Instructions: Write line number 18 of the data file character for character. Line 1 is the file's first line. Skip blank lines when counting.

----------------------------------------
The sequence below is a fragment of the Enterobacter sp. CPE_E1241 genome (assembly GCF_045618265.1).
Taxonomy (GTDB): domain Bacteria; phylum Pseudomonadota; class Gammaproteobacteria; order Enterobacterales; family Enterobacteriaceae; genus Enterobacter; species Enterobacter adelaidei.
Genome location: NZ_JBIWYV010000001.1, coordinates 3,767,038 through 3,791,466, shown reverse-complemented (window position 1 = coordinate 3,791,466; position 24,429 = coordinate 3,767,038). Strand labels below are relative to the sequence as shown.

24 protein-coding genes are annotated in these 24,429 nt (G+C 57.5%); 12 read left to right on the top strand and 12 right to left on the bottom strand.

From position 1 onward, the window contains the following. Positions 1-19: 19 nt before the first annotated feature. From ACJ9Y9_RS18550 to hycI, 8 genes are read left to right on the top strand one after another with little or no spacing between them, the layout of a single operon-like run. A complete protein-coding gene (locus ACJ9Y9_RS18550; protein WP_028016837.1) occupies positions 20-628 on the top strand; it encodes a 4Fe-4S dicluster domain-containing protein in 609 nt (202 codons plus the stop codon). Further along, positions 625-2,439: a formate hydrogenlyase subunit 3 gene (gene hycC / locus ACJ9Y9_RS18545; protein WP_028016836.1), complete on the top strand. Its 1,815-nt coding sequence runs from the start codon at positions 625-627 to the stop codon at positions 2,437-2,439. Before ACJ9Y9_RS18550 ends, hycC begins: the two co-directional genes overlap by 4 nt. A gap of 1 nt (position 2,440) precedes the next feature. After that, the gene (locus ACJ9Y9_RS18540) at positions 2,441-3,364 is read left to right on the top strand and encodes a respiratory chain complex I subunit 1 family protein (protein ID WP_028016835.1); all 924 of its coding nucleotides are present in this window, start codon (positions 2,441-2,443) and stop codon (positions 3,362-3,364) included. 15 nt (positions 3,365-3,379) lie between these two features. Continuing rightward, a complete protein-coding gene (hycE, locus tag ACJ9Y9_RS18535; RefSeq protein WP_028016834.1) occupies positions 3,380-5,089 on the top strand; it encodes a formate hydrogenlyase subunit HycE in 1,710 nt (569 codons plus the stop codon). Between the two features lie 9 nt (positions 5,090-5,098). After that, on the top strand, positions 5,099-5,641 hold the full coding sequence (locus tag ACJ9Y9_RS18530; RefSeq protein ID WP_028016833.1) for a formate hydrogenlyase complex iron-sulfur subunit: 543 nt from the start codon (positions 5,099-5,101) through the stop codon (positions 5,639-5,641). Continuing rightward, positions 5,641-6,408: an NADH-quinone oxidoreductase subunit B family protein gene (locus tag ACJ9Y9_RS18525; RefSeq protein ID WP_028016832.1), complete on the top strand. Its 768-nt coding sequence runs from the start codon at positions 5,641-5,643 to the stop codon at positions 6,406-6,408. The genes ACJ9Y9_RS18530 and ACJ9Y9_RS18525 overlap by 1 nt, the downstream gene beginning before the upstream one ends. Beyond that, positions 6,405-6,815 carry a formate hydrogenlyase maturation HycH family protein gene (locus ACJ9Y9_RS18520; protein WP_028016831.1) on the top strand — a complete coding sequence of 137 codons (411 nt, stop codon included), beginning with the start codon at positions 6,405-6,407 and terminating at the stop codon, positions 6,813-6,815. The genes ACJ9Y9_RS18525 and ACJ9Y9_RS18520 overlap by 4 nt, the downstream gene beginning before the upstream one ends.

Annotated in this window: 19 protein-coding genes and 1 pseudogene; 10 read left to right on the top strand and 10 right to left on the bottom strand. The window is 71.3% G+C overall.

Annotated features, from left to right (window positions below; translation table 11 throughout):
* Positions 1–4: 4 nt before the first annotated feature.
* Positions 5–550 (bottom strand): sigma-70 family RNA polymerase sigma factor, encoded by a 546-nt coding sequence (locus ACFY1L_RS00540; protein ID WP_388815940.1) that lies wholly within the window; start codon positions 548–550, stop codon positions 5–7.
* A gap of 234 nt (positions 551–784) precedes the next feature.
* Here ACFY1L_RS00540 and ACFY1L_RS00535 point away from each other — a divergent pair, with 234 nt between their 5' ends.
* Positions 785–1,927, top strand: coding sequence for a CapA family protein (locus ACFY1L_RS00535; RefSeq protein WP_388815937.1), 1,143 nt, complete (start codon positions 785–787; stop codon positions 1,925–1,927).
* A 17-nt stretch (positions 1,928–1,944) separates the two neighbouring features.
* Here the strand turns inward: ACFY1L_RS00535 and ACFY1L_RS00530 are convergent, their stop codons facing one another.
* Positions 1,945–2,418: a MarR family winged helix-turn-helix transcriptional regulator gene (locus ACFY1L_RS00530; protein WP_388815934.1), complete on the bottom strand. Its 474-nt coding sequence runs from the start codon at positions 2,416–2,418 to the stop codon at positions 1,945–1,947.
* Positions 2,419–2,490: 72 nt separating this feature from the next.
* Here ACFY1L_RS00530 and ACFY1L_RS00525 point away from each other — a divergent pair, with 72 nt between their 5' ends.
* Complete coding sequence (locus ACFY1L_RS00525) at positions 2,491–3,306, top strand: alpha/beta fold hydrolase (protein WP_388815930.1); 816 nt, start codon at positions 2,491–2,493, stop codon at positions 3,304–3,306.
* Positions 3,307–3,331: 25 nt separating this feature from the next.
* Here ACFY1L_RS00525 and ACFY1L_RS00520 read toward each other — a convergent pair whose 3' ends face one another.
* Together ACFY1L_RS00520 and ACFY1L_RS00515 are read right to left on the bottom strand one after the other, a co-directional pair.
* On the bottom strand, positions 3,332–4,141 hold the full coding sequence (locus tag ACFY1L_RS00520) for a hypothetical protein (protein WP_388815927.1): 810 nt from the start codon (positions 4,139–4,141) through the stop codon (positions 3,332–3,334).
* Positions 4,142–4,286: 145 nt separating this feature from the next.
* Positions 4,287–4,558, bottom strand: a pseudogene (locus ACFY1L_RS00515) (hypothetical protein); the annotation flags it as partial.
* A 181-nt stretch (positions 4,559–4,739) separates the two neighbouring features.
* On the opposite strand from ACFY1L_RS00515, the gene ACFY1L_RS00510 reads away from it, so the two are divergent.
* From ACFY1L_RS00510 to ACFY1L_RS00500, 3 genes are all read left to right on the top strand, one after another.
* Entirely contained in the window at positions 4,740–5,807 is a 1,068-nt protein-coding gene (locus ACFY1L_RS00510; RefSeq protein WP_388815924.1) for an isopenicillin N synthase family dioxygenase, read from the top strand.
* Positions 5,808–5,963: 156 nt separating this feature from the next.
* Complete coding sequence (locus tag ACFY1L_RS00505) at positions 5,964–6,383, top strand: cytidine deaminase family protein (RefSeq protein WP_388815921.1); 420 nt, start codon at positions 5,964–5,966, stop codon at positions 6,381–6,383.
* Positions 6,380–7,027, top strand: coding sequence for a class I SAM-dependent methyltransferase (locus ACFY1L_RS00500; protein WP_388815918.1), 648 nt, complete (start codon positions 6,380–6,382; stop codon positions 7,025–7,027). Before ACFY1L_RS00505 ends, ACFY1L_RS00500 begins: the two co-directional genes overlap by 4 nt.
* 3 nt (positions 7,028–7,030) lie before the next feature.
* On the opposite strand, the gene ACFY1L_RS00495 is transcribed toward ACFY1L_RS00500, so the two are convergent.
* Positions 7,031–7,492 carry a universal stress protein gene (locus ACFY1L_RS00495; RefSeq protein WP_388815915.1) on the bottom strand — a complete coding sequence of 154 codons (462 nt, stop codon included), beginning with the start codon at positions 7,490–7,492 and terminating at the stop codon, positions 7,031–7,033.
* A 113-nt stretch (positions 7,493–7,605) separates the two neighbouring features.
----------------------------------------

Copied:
* Complete coding sequence (locus ACFY1L_RS00525) at positions 2,491–3,306, top strand: alpha/beta fold hydrolase (protein WP_388815930.1); 816 nt, start codon at positions 2,491–2,493, stop codon at positions 3,304–3,306.